Several councilors said they agreed that the mayor's wages should be increased but it shouldn't be done after the budget and classification and compensation plan had already been passed. It was estimated to cost another $1,000 to republish the C&C if it was changed.
"As much as I agree that we should look at this, there's absolutely no reason why we have to do it tonight. I feel it's being jammed down my throat," said Councilor Wayne Wilkinson. "I'm willing to talk about it. ... I'm going to send it to Finance to be talked about in depth, but I'm not going to get that thrown down my throat tonight."
Councilor Lisa Blackmer, also a member of Finance, said she'd talked with a number of people who had considered running for mayor.
"I guess this idea that they're not going to take it unless they make X number of dollars, I find almost insulting to the people that have stepped up and run, and the people who have held the position," she said.
Harpin's amendment to the C&C plan to increase the mayor's wage by $6,530, bringing it to $95,000, failed to find support.
Resident Trevor Gilman urged the council to reject the budget until questions regarding the finances of Harriman & West Airport could be answered. Gilman has said the city is supposed to keep the airports finances separate from the city's General Fund or it will endanger state and federal grants.
Maybe I'm just the crazy guy at every meeting, he said, "but if they're bringing up valid concerns, and you hear them, you should be trying to address them and just because something's been done for 20 years is not a reason to continue doing it."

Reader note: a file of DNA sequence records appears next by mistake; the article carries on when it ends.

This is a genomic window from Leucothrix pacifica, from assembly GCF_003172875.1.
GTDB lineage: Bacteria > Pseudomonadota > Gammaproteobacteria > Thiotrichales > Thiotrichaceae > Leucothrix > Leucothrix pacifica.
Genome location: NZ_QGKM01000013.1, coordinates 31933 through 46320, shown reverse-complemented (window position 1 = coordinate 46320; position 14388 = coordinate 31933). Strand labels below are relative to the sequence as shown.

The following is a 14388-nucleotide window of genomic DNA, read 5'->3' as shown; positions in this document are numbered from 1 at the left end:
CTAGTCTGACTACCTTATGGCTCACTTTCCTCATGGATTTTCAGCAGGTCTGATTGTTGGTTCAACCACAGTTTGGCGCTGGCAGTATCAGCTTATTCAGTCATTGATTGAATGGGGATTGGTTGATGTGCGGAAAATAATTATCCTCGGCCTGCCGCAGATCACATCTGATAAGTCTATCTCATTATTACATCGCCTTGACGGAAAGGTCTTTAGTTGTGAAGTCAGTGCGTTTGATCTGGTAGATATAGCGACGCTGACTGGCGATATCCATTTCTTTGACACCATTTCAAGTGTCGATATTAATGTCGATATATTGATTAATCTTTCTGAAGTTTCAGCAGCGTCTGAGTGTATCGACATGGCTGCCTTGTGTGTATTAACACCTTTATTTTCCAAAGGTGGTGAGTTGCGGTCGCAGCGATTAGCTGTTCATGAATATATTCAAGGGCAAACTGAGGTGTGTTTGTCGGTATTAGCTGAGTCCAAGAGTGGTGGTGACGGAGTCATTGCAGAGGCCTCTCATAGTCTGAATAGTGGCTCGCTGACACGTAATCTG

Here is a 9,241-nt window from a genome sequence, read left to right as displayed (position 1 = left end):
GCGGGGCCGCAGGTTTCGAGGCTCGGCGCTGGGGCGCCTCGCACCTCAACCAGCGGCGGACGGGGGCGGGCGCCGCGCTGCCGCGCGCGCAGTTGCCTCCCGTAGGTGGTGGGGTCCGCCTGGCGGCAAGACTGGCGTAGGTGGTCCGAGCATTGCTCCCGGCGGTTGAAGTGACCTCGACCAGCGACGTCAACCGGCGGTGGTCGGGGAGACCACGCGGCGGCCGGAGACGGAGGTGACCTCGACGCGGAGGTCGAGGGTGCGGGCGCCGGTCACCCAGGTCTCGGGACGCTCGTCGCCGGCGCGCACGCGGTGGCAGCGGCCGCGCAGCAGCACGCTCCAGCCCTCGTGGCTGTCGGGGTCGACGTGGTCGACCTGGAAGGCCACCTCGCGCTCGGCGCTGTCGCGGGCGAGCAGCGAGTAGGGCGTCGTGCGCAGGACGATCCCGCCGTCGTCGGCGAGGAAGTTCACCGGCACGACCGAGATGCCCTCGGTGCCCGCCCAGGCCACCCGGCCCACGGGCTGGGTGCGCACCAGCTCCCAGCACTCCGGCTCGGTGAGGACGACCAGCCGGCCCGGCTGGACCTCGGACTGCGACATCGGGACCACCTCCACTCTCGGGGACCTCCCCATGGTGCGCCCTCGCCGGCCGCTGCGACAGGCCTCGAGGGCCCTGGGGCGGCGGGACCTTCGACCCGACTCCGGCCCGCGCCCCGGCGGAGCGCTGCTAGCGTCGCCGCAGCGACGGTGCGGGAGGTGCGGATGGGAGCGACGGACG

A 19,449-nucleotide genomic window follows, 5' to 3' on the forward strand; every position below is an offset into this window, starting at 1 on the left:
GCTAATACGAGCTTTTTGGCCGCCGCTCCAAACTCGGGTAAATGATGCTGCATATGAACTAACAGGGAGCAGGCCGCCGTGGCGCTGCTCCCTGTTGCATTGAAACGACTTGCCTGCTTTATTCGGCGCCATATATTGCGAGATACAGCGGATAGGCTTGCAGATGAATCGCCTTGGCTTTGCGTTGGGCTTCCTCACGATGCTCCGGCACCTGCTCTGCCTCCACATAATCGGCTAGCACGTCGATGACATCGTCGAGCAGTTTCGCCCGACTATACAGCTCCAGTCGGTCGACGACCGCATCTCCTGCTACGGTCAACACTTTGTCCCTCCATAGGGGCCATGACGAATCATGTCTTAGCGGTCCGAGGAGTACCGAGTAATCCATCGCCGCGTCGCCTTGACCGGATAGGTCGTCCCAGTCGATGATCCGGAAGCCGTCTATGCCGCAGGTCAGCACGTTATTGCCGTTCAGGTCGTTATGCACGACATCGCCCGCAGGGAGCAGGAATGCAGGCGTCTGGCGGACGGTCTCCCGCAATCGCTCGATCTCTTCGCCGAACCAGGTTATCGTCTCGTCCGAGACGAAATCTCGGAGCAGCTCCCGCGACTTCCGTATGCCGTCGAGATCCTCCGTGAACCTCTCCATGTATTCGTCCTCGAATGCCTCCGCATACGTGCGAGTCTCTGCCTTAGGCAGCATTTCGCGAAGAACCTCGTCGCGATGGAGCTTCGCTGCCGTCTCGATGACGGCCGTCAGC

The administration says the finances are kept separate through accounting practices. Blackmer, chair of Finance, asked for a letter regarding the practice from the city's auditing firm and committee members Wilkinson and Keith Bona said they were willing to look further into the matter in committee.
"I do appreciate Mr. Gilman's passion and his resilience to keep pushing the airport issue," said Bona. "I don't agree at this point that it's worth holding up the budget. But I do think it is something that does need to continue to be looked at."
In other business,
• A request from residents of Woodlawn Avenue for city support for connecting to the sewer system was referred to the mayor's office and to the Public Services Committee.
• The council approved the spending of $300,000 for a feasibility study for Brayton School.
• Harpin discussed a communication she submitted requesting councilors follow Rule 12, which lays out the conduct of council members. The councilors should act professionally and not speak over or be rude to each other, she said, as has happened to her in the past.
"We are all elected officials, we are all here because we want to help the community," she said. "I am here to represent people, I expect to be able to speak at meetings, and I expect to be respected by my fellow councilors and other people in the room."